Professor David Saunders
Professor of Russian history
- Email: firstname.lastname@example.org
- Telephone: +44 (0) 191 208 6493
- Address: School of History, Classics and Archaeology,
University of Newcastle upon Tyne,
Newcastle upon Tyne,
Office hours 1st semester 2014-15:
12-1 on Tuesdays, Thursdays and Fridays
I introduced Russian history at Newcastle in 1979 and compulsory World History in 1998. Although my specialist interests are still in the history of the Russian Empire (and to a lesser extent the history of the Soviet Union), I have tried increasingly in recent years to relate what I know in detail to what I know in general terms about historical patterns in other parts of the world. Themes that particularly attract me include ethnicity, individuality, cross-cultural linkages, the environment, social interaction, and the consequences of the fact that genetic change is Darwinian in nature but cultural change Lamarckian.
Roles and Responsibilities
Professor of History of Russian Empire
MA, DPhil (Oxford)
British and American Slavic Studies organizations (BASEES, AAASS), Study Group on the Russian Revolution, World History Association
Honours and Awards
Antonovych Prize, 1986
Good Russian, some Ukrainian / Polish / French / German / Italian
Music (choral scholar and lay clerk, New College, Oxford, 1971-4, 1977-8; trustee, Tallis Scholars, 1983-2006)
All aspects of the history of the Russian Empire (1721-1917); some aspects of the history of the Soviet Union (1917-91); in particular Ukrainian-Russian relations, Anglo-Russian relations, Russian social history, and Russian-language historiography.
C19th-C20th general European history; World history
'Anglo-Russian Relations in Northern Waters, 1880-1930'. I am working on this project in the years 2004-6 whilst the AHRB Centre for North-East England History covers my teaching. My grant application promised seven papers by way of product, but a book may be possible instead or as well.
A general social history of the Russian Empire 1801-1917, perhaps turning in particular on the idea that long-term social changes which had been just about manageable prior to 1914 accelerated uncontrollably in the First World War, contributing significantly to the collapse of the regime. I gave a paper in the field of this project at the annual conference of BASEES (the British Slavic Studies organization) in 2005, and it is to be published in a forthcoming volume of essays.
I was Director of Research in the School of Historical Studies at its inception in 2002, gave up the position when I went on study leave, but could perhaps do the job again one day.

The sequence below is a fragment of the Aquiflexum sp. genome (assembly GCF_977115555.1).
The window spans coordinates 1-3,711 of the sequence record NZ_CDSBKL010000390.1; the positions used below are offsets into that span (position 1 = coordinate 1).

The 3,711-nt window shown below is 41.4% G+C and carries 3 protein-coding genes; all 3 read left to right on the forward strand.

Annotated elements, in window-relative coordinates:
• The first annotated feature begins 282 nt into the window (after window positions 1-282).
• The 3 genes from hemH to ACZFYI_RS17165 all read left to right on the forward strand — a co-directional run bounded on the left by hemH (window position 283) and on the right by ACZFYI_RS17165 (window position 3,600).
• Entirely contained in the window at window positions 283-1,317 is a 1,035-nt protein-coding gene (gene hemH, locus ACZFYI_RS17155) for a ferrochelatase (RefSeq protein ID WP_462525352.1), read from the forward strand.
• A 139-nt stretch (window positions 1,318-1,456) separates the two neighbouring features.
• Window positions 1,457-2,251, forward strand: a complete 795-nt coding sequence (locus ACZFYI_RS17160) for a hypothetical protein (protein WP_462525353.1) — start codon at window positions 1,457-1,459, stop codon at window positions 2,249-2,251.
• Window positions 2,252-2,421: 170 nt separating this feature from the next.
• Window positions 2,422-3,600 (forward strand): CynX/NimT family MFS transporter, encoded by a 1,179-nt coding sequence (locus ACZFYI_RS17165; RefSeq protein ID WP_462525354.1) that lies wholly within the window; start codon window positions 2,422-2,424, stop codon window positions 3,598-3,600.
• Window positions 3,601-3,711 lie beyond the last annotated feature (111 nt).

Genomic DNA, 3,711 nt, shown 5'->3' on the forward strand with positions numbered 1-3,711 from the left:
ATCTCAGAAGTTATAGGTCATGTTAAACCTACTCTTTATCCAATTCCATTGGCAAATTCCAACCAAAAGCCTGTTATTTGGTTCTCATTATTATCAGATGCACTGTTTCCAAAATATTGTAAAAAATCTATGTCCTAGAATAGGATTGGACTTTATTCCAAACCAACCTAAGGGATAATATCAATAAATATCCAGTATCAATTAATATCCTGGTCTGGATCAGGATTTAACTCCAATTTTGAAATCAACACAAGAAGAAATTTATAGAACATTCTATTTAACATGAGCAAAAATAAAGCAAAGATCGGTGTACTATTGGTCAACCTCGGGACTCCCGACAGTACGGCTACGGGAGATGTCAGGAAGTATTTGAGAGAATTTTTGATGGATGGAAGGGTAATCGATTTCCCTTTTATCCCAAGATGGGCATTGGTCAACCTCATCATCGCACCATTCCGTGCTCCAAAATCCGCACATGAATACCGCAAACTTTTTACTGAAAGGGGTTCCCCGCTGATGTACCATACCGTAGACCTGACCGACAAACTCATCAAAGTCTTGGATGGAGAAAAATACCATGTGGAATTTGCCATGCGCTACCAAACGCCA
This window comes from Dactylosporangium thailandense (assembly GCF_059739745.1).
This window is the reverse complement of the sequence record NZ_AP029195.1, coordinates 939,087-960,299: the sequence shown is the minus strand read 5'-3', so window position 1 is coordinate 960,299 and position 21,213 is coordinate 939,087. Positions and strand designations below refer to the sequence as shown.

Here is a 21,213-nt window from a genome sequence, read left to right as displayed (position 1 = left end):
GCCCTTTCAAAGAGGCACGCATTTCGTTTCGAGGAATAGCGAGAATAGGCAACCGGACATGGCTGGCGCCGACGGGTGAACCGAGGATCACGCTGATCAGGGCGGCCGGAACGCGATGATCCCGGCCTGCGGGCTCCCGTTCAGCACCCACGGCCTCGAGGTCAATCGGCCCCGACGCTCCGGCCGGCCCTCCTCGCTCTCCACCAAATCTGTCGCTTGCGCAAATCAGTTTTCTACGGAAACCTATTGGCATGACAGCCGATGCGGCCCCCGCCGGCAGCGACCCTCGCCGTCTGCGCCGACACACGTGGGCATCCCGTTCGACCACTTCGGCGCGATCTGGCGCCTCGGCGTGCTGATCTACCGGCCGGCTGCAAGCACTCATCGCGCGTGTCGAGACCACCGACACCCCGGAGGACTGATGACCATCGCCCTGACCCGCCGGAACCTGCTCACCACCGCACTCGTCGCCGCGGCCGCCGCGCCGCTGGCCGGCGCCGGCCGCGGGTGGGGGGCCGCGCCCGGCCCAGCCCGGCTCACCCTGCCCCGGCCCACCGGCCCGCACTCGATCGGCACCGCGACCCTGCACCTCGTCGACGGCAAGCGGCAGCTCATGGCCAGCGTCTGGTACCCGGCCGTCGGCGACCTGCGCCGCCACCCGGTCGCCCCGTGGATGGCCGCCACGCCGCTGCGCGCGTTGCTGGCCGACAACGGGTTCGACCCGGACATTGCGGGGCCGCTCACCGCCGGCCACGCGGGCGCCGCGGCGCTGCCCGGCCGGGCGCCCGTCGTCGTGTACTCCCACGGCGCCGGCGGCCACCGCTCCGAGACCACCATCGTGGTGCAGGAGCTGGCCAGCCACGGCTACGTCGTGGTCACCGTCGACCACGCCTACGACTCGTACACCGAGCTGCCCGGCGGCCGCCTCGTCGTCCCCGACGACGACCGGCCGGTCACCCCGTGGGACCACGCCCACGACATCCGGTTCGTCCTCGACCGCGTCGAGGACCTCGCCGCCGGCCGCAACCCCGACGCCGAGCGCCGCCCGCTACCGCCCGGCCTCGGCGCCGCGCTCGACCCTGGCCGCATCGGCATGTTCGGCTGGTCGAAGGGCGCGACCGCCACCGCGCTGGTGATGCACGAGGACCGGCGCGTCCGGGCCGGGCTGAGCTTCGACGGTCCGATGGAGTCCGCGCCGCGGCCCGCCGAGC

I saw a student through to the completion of her PhD in the field of Anglo-Russian relations in 2004, and would welcome more students in that area. The fact that I had an MLitt student who completed her degree in the field of C20th Spanish history in 2005 may be an indication that I am capable of supervising in the general field of modern European history. As my current research progresses, I should think I might become qualified to supervise in sub-fields of local (north-eastern) history, or even in certain aspects of modern British history as a whole. I would obviously be keen to supervise students in any aspect of Russian history from about 1700 to the present, in Ukrainian history, and in some sorts of the history of ideas (because of my interest in historiography).
I received something called the 'Antonovych Prize' ($5000) for my 1985 book. I have had many invitations to speak at foreign conferences (notably Warsaw 1995, where I had to give my paper twice; most recently Pittsburgh 2002). I am a Fellow of the Royal Historical Society. My second book was translated into Italian. Three of my papers since 2001 have been translated into Ukrainian or Russian.
My largest individual grant was about £5000 in 1996 for study in Russia, but because I was about one-third responsible for Newcastle's part of the bid in 2000 which gave rise to the AHRB Centre for North-East England History (I largely wrote the section of the bid which described Newcastle's 'international' aspect of the Centre's activities), I claim some £30,000 (I have forgotten exactly how much) in the light of the success of that application.
I do not teach all of the following every year, but at Level 1 I am sometimes involved in Encounters in World History, where my particular interest lies in Environmental History, and in 'Themes in European History', where I teach the history of European Agriculture from about 500 AD to the present. At Level 2 I teach Russian history from Ivan the Terrible to the present (four modules). At Level 3 I provide Special Subjects on the Russian Revolution of 1917 and Gorbachev (two modules), and supervise student dissertations.
I teach on our MA in European History, and I welcome research students in all fields of Russian history, in particular social history, questions of ethnicity, historiography, and Anglo-Russian connections.
- Saunders D. Icebreakers in Anglo-Russian Relations (1914-21). International History Review 2016, 38(4), 814-829.
- Saunders D. An Anglo-Russian Critic of the Abolition of Serfdom. Slavonic and East European Review 2014, 92(2), 255-283.
- Saunders D. Charles Mitchell, Tyneside and Russia's First Ironclads. Northern History 2011, 48(1), 75-95.